“ … to the extent that the security barrier violates Palestinian land that was not part of Israel prior to the 1967 war, the barrier should be dismantled and relocated.” Yet, was this not telling the sovereign nation of Israel what to do anyway? We would not tell Israel what to do with the wall on one side of the line but would insist that building it elsewhere was not appropriate, even if Israel believed this was also necessary for the protection of its borders.
If, by your own definition, you are the only sovereign nation that exists in a particular region, where can you legitimately build your wall? Apparently, anywhere you plan to build it. Under the leadership of Israel’s first prime minister, David Ben-Gurion, the building of illegal settlements began as an effort to create indisputable “facts on the ground.” With the suicide bombings of the Second Intifada, Ariel Sharon was empowered to create a new set of “facts” that had actually been conceived eight years earlier in the administration of Yitzhak Rabin: namely, a wall to surround the settlers, with the natural resources they require, and dedicated Israeli highways to insure their convenient travel to Jerusalem and beyond.
In the wake of the 2006 decision Presbyterians with divergent views seized on different parts of the same action to claim victory. One side celebrated the statement that the PC(USA) should not tell sovereign nations how they can behave. The other side took comfort in the fact that the PC(USA) did affirm that it was appropriate to call for the dismantling of the wall where it stood on Palestinian territory. And so both sides limped along for the next couple of years believing they got what they needed to advocate according to the dictates of their consciences.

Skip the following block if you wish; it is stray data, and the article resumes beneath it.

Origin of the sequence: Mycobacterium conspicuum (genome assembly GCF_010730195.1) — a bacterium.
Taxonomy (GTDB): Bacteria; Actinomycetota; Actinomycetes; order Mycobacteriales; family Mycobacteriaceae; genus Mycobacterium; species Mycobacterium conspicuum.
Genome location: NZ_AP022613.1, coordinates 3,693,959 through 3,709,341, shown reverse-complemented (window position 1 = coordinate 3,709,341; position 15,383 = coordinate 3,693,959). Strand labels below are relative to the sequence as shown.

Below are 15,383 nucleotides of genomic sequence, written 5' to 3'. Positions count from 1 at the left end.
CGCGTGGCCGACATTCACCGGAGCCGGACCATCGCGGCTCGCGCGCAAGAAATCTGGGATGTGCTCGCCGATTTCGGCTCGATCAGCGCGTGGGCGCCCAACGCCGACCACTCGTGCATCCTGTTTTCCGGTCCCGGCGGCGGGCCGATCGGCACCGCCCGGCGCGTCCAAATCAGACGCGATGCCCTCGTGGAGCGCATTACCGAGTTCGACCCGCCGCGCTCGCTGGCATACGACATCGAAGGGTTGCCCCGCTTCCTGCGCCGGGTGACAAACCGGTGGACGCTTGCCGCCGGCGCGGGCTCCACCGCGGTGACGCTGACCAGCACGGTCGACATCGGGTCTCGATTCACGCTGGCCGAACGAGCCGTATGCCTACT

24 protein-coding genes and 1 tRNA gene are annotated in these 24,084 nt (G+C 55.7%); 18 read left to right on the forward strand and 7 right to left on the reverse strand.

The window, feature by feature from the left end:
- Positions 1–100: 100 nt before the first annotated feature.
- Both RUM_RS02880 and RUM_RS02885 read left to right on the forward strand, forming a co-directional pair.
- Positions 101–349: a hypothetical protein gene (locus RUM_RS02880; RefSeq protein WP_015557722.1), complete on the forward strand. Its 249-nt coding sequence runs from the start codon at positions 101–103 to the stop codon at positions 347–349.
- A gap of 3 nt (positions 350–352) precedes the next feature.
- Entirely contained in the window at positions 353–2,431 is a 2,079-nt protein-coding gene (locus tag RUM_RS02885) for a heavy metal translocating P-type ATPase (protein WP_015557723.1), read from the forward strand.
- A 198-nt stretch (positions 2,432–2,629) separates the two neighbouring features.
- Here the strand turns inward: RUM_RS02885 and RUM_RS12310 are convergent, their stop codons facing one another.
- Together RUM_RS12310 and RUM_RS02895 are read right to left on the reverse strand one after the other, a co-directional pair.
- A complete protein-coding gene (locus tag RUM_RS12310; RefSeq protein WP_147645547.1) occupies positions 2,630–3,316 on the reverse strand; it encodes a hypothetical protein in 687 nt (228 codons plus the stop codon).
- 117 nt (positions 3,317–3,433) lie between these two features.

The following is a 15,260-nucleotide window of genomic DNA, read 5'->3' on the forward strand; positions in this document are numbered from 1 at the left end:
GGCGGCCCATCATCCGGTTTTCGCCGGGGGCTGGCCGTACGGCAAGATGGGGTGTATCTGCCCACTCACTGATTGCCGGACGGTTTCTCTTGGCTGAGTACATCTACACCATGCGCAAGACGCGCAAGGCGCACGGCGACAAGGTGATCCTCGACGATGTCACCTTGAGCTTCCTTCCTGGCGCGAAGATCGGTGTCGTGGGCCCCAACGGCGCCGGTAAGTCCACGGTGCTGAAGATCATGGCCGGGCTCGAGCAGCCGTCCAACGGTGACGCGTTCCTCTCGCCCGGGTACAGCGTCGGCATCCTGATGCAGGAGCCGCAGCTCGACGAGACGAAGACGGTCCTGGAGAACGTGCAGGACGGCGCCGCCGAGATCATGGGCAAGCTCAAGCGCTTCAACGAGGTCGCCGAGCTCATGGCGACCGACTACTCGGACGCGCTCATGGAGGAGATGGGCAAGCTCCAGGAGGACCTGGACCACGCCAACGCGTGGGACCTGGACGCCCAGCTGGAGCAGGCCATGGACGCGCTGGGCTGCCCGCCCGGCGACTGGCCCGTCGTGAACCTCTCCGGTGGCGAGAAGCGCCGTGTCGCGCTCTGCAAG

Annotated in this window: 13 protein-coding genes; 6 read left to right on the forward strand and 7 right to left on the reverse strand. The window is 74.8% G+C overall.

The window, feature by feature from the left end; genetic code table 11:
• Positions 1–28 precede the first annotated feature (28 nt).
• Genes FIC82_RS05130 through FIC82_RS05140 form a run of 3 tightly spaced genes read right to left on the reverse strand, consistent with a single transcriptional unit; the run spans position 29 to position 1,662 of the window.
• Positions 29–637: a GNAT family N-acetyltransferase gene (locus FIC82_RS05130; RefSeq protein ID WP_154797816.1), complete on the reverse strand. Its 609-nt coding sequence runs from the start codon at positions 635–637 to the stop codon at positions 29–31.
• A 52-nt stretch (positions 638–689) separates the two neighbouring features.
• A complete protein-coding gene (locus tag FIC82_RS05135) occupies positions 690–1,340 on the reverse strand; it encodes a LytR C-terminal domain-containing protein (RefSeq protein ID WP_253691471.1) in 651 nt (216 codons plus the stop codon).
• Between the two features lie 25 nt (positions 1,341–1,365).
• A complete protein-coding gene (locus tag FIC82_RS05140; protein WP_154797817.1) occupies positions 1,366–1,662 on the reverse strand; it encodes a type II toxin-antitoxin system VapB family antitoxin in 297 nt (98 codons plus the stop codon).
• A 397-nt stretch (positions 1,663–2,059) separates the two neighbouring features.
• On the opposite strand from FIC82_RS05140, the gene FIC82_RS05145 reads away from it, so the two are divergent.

In June 2008 the General Assembly looked like it might take this one fractured step further when the Committee on Peacemaking and International Affairs sent conflicting overtures to the plenary floor. In Item 11-01 the committee recommended that: “The 218th General Assembly affirms the obligation of the church to speak to the governments of the United States and all other nations where it sees those governments violating the commandments of God.” Therefore, if a sovereign nation, in the course of what it believes is the legitimate protection of its borders or the carrying out of its national defense, violates the commandments of God, then what the church says to said nation is both relevant and necessary. Yet in Item 11-26, the committee recommended that the Presbyterian Church: “ … defer from positions or policy statements that appear to favor either side in the conflict (and) from taking actions or making statements that align the Presbyterian Church (U.S.A.) with unilateral support for any of the specific parties involved in the struggle.”